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My Loved One Is Addicted to Opioids

My Loved One Is Addicted to Opioids

The numbers surrounding opioid misuse, opioid use disorders, and opioid overdose deaths are staggering: There were more than 75,000 deaths due to opioid overdose in the United States during the 12 months ending in April 2021 alone.

Our goal here isn’t to alarm you unnecessarily, but it’s important to first understand the very serious consequences that come from an opioid use disorder.

If you suspect a loved one may be heading down a dangerous path because of opioids, our team at Northshore Health wants to offer our assistance.

Here, we take a look at the signs of opioid misuse or an opioid use disorder and what you can do to help. Before we begin, we want to point out that you’re taking the first, and most important, step by reading this and educating yourself.

Signs of an opioid use disorder

You know your loved one well and you can see that something just isn’t right, and you’re concerned. While nothing we spell out here can replace your intuition about your loved one, you should be on the lookout for some key signs, such as:

Again, you know your loved one best and you know when there are changes in their behaviors that simply don’t jibe with the person you know. For example, your loved one may be a very honest person, but you start to catch them in lies about where they’ve been, whether they're taking opioids, and so on.

What you can do to help

Trying to help someone in the throes of an opioid use disorder is very tricky, as you may not be dealing with someone who has control over their thoughts and actions. This is the most important point that you should understand — their brain and body have been hijacked by opioids.

Your first step is the one you’re doing now by reading this so you understand what you’re up against. We also urge you to contact us so we can help guide you through getting your loved one some help.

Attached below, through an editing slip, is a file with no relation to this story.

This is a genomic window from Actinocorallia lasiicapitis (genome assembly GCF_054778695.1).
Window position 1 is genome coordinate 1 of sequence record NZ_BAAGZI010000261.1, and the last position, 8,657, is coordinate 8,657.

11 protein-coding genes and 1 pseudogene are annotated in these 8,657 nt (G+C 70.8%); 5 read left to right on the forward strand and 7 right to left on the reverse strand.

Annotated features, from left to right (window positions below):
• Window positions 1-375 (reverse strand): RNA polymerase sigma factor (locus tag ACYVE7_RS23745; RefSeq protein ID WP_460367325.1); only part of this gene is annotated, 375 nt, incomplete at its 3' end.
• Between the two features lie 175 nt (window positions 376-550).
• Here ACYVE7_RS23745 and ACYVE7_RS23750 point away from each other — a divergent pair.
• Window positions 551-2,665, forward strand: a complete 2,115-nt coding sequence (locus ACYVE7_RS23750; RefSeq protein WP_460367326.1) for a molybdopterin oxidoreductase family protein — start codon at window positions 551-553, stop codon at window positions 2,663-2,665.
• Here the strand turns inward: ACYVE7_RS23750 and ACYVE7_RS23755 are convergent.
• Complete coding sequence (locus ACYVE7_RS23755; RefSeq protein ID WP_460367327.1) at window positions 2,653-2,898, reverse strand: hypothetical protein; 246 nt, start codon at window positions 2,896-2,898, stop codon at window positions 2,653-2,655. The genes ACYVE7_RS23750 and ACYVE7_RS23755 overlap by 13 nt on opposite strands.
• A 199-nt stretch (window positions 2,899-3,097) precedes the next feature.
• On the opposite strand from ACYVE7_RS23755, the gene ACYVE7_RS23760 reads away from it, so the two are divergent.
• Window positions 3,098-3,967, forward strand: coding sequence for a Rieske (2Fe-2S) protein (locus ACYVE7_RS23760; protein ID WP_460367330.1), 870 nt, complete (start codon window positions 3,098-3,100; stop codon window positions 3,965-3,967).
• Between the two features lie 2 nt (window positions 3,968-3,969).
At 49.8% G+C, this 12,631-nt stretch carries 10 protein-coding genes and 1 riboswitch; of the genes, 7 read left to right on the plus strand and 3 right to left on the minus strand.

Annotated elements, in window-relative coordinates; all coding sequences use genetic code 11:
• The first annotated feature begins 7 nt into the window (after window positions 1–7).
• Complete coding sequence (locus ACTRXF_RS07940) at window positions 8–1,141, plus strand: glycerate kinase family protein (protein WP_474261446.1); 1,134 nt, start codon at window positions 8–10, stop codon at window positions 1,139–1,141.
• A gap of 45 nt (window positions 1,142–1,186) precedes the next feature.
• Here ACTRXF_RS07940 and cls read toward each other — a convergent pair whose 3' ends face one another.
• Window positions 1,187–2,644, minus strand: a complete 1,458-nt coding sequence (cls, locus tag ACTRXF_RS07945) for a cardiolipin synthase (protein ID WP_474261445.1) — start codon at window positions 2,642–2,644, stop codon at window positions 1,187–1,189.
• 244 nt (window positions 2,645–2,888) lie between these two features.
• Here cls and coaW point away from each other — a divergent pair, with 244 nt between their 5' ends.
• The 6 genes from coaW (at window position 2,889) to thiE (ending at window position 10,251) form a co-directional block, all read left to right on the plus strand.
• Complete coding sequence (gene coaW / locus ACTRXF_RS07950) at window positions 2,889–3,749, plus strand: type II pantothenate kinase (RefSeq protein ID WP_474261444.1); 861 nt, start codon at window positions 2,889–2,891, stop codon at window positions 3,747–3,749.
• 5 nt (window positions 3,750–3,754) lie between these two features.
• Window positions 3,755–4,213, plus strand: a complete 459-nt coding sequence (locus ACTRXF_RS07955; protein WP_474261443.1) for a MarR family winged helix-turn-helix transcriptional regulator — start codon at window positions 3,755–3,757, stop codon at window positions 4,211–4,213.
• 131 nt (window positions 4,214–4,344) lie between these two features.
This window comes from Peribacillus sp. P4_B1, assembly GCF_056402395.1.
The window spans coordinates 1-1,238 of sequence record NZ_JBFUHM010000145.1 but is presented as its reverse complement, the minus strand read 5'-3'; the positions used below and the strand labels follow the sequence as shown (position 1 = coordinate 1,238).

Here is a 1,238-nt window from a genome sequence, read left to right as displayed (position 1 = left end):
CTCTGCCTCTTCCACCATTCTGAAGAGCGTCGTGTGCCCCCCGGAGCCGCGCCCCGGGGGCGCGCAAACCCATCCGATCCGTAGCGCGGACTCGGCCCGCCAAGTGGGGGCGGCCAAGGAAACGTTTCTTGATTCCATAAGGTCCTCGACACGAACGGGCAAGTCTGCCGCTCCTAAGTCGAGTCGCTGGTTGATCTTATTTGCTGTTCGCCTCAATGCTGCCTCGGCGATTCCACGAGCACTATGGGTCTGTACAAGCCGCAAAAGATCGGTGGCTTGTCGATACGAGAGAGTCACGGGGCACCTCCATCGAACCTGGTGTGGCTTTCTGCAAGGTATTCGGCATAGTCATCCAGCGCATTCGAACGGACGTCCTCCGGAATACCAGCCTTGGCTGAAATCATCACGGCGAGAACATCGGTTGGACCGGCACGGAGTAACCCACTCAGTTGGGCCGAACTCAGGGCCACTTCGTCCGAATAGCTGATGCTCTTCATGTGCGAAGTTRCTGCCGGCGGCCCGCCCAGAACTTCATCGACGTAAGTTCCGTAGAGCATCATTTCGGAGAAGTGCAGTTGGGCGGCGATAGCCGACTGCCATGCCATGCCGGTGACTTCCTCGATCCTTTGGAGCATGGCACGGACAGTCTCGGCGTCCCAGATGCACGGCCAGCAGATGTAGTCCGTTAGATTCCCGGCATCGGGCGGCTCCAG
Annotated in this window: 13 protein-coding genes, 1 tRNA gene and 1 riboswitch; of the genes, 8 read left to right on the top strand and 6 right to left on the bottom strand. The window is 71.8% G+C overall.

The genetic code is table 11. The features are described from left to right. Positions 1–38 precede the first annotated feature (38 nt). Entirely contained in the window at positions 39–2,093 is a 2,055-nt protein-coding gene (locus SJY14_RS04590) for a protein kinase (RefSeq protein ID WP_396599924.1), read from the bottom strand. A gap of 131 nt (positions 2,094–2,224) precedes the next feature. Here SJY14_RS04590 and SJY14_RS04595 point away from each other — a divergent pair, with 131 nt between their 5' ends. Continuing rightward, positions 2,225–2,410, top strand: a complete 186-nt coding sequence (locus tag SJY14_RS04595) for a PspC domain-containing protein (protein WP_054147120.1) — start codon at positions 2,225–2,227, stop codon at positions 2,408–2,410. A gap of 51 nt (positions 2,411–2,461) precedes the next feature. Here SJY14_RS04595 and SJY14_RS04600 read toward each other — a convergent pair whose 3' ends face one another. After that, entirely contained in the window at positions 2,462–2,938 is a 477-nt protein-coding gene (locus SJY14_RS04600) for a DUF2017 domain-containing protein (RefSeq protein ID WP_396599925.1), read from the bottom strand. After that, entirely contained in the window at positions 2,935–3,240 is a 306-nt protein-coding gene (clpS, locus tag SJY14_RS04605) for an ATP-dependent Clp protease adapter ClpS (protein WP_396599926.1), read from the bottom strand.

When you try to talk to your loved one about a potential problem, they may become very upset and defensive, so it’s important that you attempt this conversation outside of an angry atmosphere. In other words, if you’ve been fighting about one of their behaviors, for example, it might not be a good time to bring this subject up. Instead, wait until things calm down and then approach your loved one with concern and care.

It’s also a good idea to enter your conversation armed with information, so talk to them about your concerns and then offer them a way out. We can help supply you with what you need, such as information about our detox program and our medication-assisted treatments.

Above all, understand that your loved one isn’t happy about their opioid use disorder and they do want to be released from it, but their brains are fighting them every step of the way.

As a final note, we want to advise you to take care of yourself, too, during all of this. If your loved one’s opioid use disorder is upending your life, take steps to distance yourself from time to time and focus on your own life and happiness.

For help with your loved one’s opioid use disorder, please contact our office Bothell, Washington, to set up a consultation.

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